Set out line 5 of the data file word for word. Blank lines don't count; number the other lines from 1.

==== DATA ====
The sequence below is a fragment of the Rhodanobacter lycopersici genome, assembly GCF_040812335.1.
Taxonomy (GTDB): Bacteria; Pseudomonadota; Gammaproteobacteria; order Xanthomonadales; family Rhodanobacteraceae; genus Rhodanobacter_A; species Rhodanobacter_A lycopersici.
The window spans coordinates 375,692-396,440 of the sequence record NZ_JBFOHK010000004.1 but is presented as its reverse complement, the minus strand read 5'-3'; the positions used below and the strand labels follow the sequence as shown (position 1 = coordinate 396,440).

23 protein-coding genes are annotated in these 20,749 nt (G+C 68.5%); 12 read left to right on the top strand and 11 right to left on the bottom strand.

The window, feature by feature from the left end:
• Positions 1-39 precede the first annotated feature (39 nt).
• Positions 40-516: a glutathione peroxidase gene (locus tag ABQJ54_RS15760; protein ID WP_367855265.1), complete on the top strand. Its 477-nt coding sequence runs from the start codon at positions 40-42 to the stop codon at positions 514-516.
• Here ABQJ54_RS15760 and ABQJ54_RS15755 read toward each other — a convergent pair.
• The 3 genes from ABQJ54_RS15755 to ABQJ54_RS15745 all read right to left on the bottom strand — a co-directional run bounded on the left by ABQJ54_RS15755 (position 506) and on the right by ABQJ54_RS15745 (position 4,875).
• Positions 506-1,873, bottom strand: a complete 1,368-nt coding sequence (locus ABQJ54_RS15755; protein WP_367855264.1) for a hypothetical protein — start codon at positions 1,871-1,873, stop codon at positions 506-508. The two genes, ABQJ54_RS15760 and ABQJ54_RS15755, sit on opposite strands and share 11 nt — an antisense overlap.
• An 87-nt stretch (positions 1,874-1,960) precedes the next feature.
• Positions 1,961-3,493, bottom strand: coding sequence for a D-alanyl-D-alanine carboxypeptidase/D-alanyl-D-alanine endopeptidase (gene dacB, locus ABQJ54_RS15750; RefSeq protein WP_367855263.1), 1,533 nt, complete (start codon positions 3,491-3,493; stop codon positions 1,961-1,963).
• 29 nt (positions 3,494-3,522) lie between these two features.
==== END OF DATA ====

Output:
The window, feature by feature from the left end: